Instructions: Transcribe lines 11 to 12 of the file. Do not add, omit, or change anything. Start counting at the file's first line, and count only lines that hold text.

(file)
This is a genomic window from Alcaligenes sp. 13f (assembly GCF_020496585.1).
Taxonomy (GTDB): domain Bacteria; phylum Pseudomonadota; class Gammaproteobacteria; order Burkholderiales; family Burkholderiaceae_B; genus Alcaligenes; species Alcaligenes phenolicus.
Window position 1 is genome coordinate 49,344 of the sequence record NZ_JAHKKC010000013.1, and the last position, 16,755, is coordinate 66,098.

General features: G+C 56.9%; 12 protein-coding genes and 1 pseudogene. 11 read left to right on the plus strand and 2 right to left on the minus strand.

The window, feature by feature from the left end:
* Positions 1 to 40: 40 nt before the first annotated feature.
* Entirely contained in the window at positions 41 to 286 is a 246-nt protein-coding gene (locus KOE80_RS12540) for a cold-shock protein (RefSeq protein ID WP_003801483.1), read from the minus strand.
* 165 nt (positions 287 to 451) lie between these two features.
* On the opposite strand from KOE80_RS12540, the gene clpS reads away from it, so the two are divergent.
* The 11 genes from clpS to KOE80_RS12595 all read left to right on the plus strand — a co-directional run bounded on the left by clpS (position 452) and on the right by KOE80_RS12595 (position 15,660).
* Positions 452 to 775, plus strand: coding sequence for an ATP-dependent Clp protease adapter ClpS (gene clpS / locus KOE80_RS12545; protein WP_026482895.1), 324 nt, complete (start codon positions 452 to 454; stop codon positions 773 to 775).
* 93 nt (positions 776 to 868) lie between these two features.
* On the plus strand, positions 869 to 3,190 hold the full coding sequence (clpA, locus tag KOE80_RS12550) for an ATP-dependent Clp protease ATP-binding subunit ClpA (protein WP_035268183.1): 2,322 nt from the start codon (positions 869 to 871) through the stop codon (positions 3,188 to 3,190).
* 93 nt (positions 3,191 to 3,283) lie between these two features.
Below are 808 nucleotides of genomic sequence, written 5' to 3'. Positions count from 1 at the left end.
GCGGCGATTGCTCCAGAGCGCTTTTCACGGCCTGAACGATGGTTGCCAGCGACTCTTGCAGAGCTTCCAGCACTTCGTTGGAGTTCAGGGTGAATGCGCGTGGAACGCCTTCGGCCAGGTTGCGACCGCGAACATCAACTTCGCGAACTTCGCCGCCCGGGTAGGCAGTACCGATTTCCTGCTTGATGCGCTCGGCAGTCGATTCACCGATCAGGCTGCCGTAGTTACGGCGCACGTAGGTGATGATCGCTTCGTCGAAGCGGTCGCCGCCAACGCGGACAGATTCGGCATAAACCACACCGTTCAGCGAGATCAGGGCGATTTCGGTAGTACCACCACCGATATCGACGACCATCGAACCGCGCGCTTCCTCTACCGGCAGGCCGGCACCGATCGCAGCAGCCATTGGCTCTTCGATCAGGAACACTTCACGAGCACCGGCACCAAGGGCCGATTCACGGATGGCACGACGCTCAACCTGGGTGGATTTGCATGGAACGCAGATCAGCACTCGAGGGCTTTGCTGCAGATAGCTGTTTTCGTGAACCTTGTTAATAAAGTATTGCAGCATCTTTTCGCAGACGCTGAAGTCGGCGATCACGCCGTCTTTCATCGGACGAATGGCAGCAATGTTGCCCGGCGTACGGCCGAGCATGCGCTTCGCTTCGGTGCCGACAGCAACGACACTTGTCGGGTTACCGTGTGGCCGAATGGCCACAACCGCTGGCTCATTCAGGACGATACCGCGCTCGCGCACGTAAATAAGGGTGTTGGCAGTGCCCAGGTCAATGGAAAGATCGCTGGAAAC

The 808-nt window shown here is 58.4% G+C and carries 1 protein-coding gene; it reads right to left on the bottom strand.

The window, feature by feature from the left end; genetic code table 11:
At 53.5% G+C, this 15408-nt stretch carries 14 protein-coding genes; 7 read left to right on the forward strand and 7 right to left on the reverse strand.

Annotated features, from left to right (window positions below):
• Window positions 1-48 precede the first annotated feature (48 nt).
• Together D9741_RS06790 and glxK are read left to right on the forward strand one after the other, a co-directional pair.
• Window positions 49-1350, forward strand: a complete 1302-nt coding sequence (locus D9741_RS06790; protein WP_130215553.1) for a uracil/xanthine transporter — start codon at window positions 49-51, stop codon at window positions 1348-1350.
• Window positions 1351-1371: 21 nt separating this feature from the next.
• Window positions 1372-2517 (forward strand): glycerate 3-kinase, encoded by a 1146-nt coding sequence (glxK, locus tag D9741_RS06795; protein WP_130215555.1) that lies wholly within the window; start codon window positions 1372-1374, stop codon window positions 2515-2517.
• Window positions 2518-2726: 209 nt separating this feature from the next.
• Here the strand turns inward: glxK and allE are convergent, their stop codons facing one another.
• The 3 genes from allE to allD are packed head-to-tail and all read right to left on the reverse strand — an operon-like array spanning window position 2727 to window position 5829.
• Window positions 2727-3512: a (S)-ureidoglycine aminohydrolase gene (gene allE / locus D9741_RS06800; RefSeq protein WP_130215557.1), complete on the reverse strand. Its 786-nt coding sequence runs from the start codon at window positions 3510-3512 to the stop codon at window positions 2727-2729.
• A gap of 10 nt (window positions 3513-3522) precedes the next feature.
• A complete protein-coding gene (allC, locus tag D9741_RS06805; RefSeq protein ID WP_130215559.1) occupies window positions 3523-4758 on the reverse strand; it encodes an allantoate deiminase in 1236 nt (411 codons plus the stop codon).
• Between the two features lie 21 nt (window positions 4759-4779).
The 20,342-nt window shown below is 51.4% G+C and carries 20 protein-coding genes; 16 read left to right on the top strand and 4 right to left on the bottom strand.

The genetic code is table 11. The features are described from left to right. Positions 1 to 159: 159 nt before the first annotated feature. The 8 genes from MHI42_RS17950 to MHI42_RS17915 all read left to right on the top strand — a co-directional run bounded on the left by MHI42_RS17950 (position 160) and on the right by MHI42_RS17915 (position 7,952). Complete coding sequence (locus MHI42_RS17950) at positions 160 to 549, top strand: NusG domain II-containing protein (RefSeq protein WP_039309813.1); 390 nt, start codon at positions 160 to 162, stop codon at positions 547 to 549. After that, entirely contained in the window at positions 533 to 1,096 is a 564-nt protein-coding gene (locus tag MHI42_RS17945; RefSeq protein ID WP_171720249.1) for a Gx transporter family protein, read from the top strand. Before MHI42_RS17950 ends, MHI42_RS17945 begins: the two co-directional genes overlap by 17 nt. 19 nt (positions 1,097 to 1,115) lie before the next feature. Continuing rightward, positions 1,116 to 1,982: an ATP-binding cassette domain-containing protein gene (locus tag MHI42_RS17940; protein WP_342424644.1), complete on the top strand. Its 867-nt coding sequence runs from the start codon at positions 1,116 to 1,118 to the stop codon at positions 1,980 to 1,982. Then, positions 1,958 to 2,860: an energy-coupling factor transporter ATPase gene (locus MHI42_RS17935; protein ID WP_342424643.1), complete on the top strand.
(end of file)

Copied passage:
* Positions 452 to 775, plus strand: coding sequence for an ATP-dependent Clp protease adapter ClpS (gene clpS / locus KOE80_RS12545; protein WP_026482895.1), 324 nt, complete (start codon positions 452 to 454; stop codon positions 773 to 775).
* 93 nt (positions 776 to 868) lie between these two features.